A:1. The glass helps keep the greens crisp. I read one blog post where a woman washes and stores all her greens in glass jars in the refrigerator.
2. The salads are quickly made in bulk and the slim jars are easy to store in the refrigerator.
3. I have made the jarred salads for my husband and they fit easier in his lunchbox (cooler) than a covered bowl.
4. The salads are visually beautiful and a great reminder to grab a healthy snack before or after school/work. You can also make fruit salad in the jars. Kids LOVE helping make the salads and you can use smaller jars for small children.
5. Many of my Weight Watchers members commented that if they toss together a salad for work or after a long day they use lettuce, tomato, and maybe cucumber. The jarred salads REALLY hold a lot of ingredients and are a great way to add variety and rainbow of fruit and vegetables to your menu. I find that the more layers that I add the more visually appealing the salads become.

My friend Sally Karttunen shared a great tip for the jarred salads. She said when she made her salads she used mason jars and added a large, decorative cupcake paper liner to the flat jar lid before screwing on the jar ring. This touch made the salads extra cute and attractive. Thanks for the great tip, Sally!

The two jarred salad recipes that I will share today are CLASSIC SALAD BAR IN A JAR and WALDORF INSPIRED SLAW.

Traditionally, I am a fan of vinegar and oil based Italian salad dressing. Yet, since going to plant based eating I find that I eat one or two salads a day and have worked hard to add variety into my salads. The first jar salad that I will share would be my “go to” favorite when making a salad from a buffet.

CLASSIC SALAD BAR IN A JAR

The amount of each ingredient depends on the size of your jar. Since I follow the Weight Watchers 360 plan, I eyeballed all the 0 Points Plus ingredients and measured out the other additions.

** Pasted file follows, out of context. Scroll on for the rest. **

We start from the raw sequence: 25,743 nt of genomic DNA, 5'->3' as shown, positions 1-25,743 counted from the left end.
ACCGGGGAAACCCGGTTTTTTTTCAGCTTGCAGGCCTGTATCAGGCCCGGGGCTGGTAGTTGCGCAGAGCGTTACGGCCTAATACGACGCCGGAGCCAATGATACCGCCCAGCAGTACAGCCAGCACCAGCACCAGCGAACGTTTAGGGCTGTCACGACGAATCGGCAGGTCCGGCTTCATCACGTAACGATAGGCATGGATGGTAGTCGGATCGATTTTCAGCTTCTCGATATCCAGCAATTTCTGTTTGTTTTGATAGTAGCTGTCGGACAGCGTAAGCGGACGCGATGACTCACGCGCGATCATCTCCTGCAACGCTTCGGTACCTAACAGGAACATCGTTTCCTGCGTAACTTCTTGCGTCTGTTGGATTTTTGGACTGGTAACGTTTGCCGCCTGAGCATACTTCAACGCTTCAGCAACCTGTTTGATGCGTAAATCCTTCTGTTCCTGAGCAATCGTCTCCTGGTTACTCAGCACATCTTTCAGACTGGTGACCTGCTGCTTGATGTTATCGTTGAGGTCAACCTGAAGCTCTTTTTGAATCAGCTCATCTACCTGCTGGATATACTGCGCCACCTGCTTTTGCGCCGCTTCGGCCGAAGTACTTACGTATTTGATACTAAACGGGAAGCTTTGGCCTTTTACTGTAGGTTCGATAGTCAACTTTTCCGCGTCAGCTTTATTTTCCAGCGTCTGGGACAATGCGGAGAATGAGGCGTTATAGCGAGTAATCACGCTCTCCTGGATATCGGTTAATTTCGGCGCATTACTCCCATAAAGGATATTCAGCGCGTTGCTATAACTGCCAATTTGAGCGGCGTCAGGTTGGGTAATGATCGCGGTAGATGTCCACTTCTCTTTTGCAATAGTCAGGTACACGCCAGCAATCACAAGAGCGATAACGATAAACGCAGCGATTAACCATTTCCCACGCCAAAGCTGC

1. 2 Tablespoons of my homemade plant-based Tangy Ranch Dressing.
2. Cucumbers
3. Grape tomatoes
4. Banana peppers
5. Peas (I used 1/4 cup)
6. Carrot sticks
7. Celery sticks
8. Sunflower seeds (I used 1/4 cup)
9. Alfalfa sprouts
10. Romaine lettuce (I buy heads of romaine instead of packaged. I find the heads are more fresh, leafy, and not as bitter)

Since my cucumbers were not organic, I scrubbed well and peeled.

Since my cucumbers were not organic, I scrubbed well and peeled.

I find that cherry or grape tomatoes hold their shape better and do not get as runny in the jars as larger tomatoes.

I find that cherry or grape tomatoes hold their shape better and do not get as runny in the jars as larger tomatoes.

Banana peppers impart a lot of flavor to salads. I also LOVE them on pizza.

Banana peppers impart a lot of flavor to salads. I also LOVE them on pizza.

I am not a huge fan of peas unless they are fresh out of the garden. However, I do enjoy the texture of peas in a salad.

I am not a huge fan of peas unless they are fresh out of the garden. However, I do enjoy the texture of peas in a salad.

They always have carrot sticks on a salad bar so I thought I would leave the carrots in larger pieces.

They always have carrot sticks on a salad bar so I thought I would leave the carrots in larger pieces.

There is nothing like the satisfying crunch of celery!

There is nothing like the satisfying crunch of celery!

Sunflower seeds. Need I say more?

Sunflower seeds. Need I say more?

Sprouts are so fresh and delicious. Bean sprouts also make a wonderful addition to jarred salads.